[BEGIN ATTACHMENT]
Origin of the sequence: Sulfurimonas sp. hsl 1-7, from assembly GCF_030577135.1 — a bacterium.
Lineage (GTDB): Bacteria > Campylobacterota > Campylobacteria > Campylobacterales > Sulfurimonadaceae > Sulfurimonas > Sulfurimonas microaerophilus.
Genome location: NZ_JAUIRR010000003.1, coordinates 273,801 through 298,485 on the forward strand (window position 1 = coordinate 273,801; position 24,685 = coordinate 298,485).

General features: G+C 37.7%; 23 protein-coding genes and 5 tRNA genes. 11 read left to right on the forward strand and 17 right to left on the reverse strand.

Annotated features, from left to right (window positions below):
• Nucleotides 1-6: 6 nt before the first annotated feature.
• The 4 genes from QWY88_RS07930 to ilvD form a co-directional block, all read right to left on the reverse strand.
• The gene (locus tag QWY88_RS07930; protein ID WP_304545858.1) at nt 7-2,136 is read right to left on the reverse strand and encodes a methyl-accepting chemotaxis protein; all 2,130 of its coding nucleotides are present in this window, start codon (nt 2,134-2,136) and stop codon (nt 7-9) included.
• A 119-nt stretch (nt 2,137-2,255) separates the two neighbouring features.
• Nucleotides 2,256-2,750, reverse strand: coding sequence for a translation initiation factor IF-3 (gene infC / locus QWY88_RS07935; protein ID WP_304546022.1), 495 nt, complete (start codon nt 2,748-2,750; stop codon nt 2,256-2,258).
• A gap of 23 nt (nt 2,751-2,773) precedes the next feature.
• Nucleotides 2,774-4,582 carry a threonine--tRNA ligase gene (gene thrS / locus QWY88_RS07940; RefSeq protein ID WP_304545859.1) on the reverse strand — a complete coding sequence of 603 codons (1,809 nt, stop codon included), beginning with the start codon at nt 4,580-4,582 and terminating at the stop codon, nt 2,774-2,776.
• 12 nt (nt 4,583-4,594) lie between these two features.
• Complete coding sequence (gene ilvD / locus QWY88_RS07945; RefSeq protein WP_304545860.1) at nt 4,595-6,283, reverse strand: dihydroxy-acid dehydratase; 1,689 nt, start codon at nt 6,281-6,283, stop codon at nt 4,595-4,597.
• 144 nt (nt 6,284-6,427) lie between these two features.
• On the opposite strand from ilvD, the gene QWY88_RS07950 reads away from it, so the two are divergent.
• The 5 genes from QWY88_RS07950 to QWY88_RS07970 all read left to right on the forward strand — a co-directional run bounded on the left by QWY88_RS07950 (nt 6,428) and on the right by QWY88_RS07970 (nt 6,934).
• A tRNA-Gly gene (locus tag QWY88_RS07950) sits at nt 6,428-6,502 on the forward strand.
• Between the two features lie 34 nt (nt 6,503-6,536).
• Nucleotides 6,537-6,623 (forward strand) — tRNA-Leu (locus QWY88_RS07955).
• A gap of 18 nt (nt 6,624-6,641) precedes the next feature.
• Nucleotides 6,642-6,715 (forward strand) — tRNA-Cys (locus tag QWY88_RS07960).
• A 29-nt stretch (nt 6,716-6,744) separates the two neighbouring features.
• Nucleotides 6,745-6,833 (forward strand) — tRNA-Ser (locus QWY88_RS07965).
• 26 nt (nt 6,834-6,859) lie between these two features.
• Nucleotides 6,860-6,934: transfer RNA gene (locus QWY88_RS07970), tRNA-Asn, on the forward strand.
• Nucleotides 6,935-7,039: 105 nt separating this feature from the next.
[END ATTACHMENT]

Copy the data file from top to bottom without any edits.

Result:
Origin of the sequence: Sulfurimonas sp. hsl 1-7, from assembly GCF_030577135.1 — a bacterium.
Lineage (GTDB): Bacteria > Campylobacterota > Campylobacteria > Campylobacterales > Sulfurimonadaceae > Sulfurimonas > Sulfurimonas microaerophilus.
Genome location: NZ_JAUIRR010000003.1, coordinates 273,801 through 298,485 on the forward strand (window position 1 = coordinate 273,801; position 24,685 = coordinate 298,485).

General features: G+C 37.7%; 23 protein-coding genes and 5 tRNA genes. 11 read left to right on the forward strand and 17 right to left on the reverse strand.

Annotated features, from left to right (window positions below):
• Nucleotides 1-6: 6 nt before the first annotated feature.
• The 4 genes from QWY88_RS07930 to ilvD form a co-directional block, all read right to left on the reverse strand.
• The gene (locus tag QWY88_RS07930; protein ID WP_304545858.1) at nt 7-2,136 is read right to left on the reverse strand and encodes a methyl-accepting chemotaxis protein; all 2,130 of its coding nucleotides are present in this window, start codon (nt 2,134-2,136) and stop codon (nt 7-9) included.
• A 119-nt stretch (nt 2,137-2,255) separates the two neighbouring features.
• Nucleotides 2,256-2,750, reverse strand: coding sequence for a translation initiation factor IF-3 (gene infC / locus QWY88_RS07935; protein ID WP_304546022.1), 495 nt, complete (start codon nt 2,748-2,750; stop codon nt 2,256-2,258).
• A gap of 23 nt (nt 2,751-2,773) precedes the next feature.
• Nucleotides 2,774-4,582 carry a threonine--tRNA ligase gene (gene thrS / locus QWY88_RS07940; RefSeq protein ID WP_304545859.1) on the reverse strand — a complete coding sequence of 603 codons (1,809 nt, stop codon included), beginning with the start codon at nt 4,580-4,582 and terminating at the stop codon, nt 2,774-2,776.
• 12 nt (nt 4,583-4,594) lie between these two features.
• Complete coding sequence (gene ilvD / locus QWY88_RS07945; RefSeq protein WP_304545860.1) at nt 4,595-6,283, reverse strand: dihydroxy-acid dehydratase; 1,689 nt, start codon at nt 6,281-6,283, stop codon at nt 4,595-4,597.
• 144 nt (nt 6,284-6,427) lie between these two features.
• On the opposite strand from ilvD, the gene QWY88_RS07950 reads away from it, so the two are divergent.
• The 5 genes from QWY88_RS07950 to QWY88_RS07970 all read left to right on the forward strand — a co-directional run bounded on the left by QWY88_RS07950 (nt 6,428) and on the right by QWY88_RS07970 (nt 6,934).
• A tRNA-Gly gene (locus tag QWY88_RS07950) sits at nt 6,428-6,502 on the forward strand.
• Between the two features lie 34 nt (nt 6,503-6,536).
• Nucleotides 6,537-6,623 (forward strand) — tRNA-Leu (locus QWY88_RS07955).
• A gap of 18 nt (nt 6,624-6,641) precedes the next feature.
• Nucleotides 6,642-6,715 (forward strand) — tRNA-Cys (locus tag QWY88_RS07960).
• A 29-nt stretch (nt 6,716-6,744) separates the two neighbouring features.
• Nucleotides 6,745-6,833 (forward strand) — tRNA-Ser (locus QWY88_RS07965).
• 26 nt (nt 6,834-6,859) lie between these two features.
• Nucleotides 6,860-6,934: transfer RNA gene (locus QWY88_RS07970), tRNA-Asn, on the forward strand.
• Nucleotides 6,935-7,039: 105 nt separating this feature from the next.